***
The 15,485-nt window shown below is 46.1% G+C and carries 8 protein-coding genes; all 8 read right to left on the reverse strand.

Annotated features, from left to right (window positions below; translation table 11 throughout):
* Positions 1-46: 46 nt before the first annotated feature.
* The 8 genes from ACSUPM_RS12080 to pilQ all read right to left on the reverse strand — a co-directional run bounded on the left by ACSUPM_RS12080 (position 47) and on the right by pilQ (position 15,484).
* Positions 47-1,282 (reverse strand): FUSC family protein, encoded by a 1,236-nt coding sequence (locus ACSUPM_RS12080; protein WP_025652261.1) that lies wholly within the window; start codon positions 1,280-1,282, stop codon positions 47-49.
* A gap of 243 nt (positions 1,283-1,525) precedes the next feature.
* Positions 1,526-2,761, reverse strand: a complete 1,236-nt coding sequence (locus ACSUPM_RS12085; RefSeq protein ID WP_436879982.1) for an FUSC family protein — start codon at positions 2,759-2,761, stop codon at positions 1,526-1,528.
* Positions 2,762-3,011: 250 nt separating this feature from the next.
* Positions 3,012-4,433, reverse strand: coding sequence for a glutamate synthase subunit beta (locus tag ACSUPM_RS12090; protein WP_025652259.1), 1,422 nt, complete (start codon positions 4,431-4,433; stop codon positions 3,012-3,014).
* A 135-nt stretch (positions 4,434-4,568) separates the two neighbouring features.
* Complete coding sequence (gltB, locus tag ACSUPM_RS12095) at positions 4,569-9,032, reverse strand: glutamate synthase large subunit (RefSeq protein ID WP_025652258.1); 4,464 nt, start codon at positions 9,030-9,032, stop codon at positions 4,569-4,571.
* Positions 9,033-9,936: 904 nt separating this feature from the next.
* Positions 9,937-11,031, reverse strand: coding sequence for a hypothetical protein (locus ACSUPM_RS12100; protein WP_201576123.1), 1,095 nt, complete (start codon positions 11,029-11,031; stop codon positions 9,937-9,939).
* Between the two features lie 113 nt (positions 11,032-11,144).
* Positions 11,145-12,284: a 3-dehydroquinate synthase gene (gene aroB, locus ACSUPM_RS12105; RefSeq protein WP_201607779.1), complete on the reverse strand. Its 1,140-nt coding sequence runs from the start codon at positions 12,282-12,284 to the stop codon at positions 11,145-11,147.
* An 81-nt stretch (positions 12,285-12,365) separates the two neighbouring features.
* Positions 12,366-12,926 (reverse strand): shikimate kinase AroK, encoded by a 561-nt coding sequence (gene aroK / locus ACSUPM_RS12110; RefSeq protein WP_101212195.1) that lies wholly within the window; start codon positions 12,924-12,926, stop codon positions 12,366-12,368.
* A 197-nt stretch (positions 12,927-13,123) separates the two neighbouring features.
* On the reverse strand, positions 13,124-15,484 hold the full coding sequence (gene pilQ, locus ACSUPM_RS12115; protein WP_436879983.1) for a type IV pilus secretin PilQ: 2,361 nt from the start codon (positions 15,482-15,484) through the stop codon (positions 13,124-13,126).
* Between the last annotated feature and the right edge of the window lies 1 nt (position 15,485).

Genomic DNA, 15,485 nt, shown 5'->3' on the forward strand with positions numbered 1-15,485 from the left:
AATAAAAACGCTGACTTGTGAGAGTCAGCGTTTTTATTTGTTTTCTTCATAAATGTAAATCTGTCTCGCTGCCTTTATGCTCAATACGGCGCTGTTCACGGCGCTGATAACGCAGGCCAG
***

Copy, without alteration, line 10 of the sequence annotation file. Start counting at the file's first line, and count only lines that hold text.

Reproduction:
* A 135-nt stretch (positions 4,434-4,568) separates the two neighbouring features.